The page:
By Ramzy Baroud
It seems that the Palestinian-Israeli peace process is in serious jeopardy. This is the immediate impression one gleans from media reports from Israel. Unlike Israel’s Kadima and Labour party "moderates" prime minister-designate Benyamin Netanyahu is widely seen as an obstacle to negotiations aimed at facilitating a two-state solution. The media stories, however, are riddled with misconceptions and dotted with false assumptions.
While Netanyahu is indeed a right-wing ideologue his position on issues pertinent to the peace process — if, indeed, it is possible to speak of such a thing, which I doubt — hardly differs from his predecessors. Israel continues with its military onslaughts and illegal settlement expansion while the Palestinian Authority of Mahmoud Abbas continues with isolating Hamas in Gaza and maintaining its own rule in the West Bank.
So what is the peace process to which the media refers? What are the prospects for a viable two-state solution that are being so passionately discussed?
Equally confusing is the fact that some Western leaders and diplomats maintain a wait-and-see position, hoping that Netanyahu will respect and maintain this non-existent peace process.
In comments made to The National Tony Blair, now the envoy of the UN Quartet, said that Netanyahu had indicated his support "in principle" to the two-state solution. "When asked whether Netanyahu was supportive of a Palestinian state," the newspaper reported, "Blair said: ‘He has always made that clear to me.’"
Such rhetoric appears to pave the way for the kind of political ruse indulged in by Netanyahu during his few years as Israel’s prime minister starting in May 1996.
Then the newly elected Likud leader narrowly defeated Shimon Peres, having positioned himself as the Israeli leader who would end the "concessions" made by his rivals in the Labour Party. At the same time he sought to project an image to the West as a peacemaker.
It has to be said that the average Palestinian is hard pressed to spot the difference between a right-wing Likud government, a left-wing Labour government, or the centre-right Kadima. What Palestinians continue to see are soldiers and tanks, checkpoints, bulldozers, barbed wire and land confiscation orders. The symbols of occupation and domination don’t change according to the ideological background or political leanings of whoever rules Israel.
Shortly after his inauguration Netanyahu came under American pressure to implement the long-delayed Oslo deadlines, presenting the then inexperienced leader with a major predicament. On one hand, he wanted to avoid the ire of the US, which had invested a great deal of time and resources in Oslo. On the other he wanted to impede any possibility of a revival of the accords. He did what most Israeli leaders would do when faced with such a problem. He provoked violence.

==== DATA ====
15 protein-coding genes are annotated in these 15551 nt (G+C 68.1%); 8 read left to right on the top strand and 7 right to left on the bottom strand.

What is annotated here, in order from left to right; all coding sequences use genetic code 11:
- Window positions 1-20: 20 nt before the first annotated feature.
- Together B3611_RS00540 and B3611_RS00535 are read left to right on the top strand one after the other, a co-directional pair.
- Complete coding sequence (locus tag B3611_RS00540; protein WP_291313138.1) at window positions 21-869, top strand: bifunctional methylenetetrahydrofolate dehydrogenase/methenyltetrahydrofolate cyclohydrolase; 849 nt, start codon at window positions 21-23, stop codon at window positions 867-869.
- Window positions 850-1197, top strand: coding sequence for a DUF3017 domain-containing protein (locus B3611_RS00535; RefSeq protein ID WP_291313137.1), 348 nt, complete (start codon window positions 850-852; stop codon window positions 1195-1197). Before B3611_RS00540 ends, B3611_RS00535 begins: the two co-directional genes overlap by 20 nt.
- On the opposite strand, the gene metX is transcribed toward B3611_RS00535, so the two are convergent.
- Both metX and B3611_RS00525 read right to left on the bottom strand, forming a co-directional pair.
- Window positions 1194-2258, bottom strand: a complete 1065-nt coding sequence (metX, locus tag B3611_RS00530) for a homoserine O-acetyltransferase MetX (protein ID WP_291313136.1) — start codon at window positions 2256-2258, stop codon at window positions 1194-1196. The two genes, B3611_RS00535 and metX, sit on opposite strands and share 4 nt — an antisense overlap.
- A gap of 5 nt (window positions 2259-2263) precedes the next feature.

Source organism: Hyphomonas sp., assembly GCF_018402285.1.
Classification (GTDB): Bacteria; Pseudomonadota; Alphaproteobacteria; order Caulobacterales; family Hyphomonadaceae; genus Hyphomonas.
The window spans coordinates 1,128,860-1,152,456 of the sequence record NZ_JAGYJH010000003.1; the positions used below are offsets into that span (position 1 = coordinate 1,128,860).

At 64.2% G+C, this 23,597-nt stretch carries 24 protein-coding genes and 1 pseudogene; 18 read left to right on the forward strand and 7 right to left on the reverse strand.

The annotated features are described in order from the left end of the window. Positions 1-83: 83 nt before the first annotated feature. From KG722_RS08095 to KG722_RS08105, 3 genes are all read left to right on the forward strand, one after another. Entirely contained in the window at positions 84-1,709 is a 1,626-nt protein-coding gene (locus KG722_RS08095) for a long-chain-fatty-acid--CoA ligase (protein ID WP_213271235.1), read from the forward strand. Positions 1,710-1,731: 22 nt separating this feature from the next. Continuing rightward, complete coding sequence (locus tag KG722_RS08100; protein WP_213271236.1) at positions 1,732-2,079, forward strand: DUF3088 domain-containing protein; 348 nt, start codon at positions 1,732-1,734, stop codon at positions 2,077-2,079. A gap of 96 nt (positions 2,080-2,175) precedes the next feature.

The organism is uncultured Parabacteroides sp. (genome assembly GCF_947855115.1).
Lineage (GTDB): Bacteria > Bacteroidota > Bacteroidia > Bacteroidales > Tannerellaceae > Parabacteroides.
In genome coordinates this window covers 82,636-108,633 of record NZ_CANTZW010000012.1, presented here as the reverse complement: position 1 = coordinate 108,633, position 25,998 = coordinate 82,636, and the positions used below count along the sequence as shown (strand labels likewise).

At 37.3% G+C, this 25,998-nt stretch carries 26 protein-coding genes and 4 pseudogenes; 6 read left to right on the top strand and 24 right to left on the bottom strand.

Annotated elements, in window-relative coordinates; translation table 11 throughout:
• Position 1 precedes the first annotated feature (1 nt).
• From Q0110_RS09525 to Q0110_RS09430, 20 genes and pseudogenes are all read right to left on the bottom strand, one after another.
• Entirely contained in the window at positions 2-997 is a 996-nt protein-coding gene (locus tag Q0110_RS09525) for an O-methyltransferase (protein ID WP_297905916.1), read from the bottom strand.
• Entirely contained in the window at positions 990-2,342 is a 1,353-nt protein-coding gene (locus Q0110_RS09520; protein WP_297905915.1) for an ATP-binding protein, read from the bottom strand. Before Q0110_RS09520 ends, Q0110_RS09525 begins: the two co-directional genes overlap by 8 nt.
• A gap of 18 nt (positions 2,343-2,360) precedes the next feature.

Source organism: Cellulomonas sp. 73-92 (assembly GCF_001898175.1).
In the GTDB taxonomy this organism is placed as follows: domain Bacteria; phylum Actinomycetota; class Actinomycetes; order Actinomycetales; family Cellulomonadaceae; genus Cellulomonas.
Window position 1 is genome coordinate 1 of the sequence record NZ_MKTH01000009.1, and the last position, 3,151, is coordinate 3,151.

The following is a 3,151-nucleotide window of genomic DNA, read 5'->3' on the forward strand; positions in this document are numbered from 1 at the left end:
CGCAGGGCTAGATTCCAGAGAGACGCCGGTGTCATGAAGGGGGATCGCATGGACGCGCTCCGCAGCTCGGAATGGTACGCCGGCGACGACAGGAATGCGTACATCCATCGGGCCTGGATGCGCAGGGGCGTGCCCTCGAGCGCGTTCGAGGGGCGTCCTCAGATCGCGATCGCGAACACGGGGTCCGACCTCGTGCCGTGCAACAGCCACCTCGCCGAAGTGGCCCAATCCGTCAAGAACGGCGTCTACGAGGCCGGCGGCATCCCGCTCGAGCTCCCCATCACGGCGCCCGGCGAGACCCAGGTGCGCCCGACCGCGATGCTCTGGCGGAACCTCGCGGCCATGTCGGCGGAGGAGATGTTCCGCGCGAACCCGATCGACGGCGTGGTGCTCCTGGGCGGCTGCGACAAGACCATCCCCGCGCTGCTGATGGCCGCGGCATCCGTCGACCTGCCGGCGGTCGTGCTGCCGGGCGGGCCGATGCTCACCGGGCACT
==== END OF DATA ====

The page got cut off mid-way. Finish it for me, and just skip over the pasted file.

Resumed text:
In September 1996, Netanyahu ordered the opening of a tunnel that ran underneath one of Islam’s holiest shrines, the Al-Aqsa Mosque, threatening the foundations of the sacred place. His act achieved its aims. It ignited fury among Palestinians in the occupied territories. Several days of clashes resulted in the death and wounding of many, mostly Palestinians. The Israeli government used the incident to underscore Oslo’s failure to meet Israel’s security needs.
While Arafat’s security forces launched arrest campaigns in the West Bank and Gaza — in an attempt to satisfy Netanyahu’s demands — the Israeli leader continued settlement expansion and confiscation of Palestinian land. On 28 October he approved the construction of thousands of new units in existing settlements and, later, the fortification of 33 settlements and construction of 13 new Jewish- only bypass roads.
Netanyahu, despite all his moves, failed to satisfy his domestic constituency. On 17 May, 1999 he was replaced by the leader of the Labour Party, Ehud Barak. Subsequently, Netanyahu resigned the Likud leadership.
Note that Barak’s election was accompanied by renewed rhetoric about peace though the new "dove" gave little indication of any willingness to meet the "painful concessions" required in the final status talks.
As US president Bill Clinton was propping up Barak as the Israeli leader most likely to deliver peace ordinary Palestinians had few expectations. They were too aware of Barak’s own bloody history. In his victory speech, Barak delineated his vision of what peace should be before cheering supporters: "I tell you that the time for peace has come — not peace through weakness, but peace through might and a sense of security; not peace at the expense of security but peace that will bring security. We will move quickly towards separation from the Palestinians within four security red lines: a united Jerusalem under our sovereignty as the capital of Israel for eternity, period; under no conditions will we return to the 1967 borders; no foreign army west of the Jordan River; and most of the settlers in Judaea and Samaria will be in settlement blocs under our sovereignty."
The leaders of Israel’s major parties are almost interchangeable: even their language is the same, archaic and confrontational. Why then the panic over the future of the peace process. As far as Gaza is concerned, it matters little whether the over 1,400 people killed in 22 days were blown up by a Likud revisionist, a Labour dove or a Kadima peacemaker. This, though, is something an envoy like Blair doesn’t seem to understand.
– Ramzy Baroud (www.ramzybaroud.net) is an author and editor of PalestineChronicle.com. His work has been published in many newspapers, journals and anthologies around the world. His latest book is, "The Second Palestinian Intifada: A Chronicle of a People’s Struggle" (Pluto Press, London), and his forthcoming book is, “My Father Was a Freedom Fighter: Gaza The Untold Story” (Pluto Press, London)